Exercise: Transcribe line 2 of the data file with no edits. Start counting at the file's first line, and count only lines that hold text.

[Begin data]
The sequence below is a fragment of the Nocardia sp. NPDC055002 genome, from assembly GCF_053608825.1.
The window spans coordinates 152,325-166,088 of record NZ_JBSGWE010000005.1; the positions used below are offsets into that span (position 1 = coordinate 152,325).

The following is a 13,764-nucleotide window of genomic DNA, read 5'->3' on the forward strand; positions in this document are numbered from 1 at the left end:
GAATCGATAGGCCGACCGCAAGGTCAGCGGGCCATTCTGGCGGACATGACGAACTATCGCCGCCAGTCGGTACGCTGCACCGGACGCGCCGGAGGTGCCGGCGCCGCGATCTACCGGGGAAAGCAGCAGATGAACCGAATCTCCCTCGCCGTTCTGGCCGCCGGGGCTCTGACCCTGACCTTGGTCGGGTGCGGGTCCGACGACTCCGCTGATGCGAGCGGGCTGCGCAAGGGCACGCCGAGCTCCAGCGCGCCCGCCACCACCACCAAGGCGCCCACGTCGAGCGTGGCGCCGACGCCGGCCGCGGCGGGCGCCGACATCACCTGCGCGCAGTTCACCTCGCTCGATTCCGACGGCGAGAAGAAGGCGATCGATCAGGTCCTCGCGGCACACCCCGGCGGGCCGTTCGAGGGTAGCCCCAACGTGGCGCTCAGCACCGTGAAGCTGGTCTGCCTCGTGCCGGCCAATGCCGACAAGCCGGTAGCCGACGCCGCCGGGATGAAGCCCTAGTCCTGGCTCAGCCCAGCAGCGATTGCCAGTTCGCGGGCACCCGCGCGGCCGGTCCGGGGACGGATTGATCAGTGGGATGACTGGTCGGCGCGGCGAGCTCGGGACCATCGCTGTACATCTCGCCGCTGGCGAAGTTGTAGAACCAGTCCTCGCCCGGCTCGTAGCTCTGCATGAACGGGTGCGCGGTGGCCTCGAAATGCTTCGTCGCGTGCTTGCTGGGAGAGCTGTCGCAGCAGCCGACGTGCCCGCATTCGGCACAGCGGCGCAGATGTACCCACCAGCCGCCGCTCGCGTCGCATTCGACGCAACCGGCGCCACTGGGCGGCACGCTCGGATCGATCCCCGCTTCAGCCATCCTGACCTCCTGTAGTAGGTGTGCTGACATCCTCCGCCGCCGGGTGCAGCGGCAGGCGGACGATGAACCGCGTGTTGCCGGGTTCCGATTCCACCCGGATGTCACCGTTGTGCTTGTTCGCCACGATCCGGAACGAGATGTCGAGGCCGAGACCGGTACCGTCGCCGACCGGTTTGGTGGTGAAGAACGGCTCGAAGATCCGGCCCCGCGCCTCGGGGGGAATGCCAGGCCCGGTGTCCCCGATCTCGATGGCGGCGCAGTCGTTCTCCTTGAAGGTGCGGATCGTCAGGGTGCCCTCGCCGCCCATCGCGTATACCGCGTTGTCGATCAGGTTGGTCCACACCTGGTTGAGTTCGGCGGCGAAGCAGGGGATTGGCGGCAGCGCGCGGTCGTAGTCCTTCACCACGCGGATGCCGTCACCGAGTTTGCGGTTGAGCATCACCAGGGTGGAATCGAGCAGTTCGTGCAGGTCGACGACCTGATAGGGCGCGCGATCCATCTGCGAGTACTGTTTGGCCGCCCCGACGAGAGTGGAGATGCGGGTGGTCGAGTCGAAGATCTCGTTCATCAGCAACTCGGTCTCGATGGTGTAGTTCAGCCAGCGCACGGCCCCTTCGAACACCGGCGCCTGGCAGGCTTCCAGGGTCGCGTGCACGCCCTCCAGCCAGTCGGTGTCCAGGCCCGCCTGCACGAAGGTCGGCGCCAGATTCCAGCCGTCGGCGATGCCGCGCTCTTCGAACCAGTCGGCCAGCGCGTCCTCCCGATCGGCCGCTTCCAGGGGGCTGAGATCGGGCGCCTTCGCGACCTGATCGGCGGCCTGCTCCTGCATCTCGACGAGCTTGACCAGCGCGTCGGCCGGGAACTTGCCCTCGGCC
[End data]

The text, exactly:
The window spans coordinates 152,325-166,088 of record NZ_JBSGWE010000005.1; the positions used below are offsets into that span (position 1 = coordinate 152,325).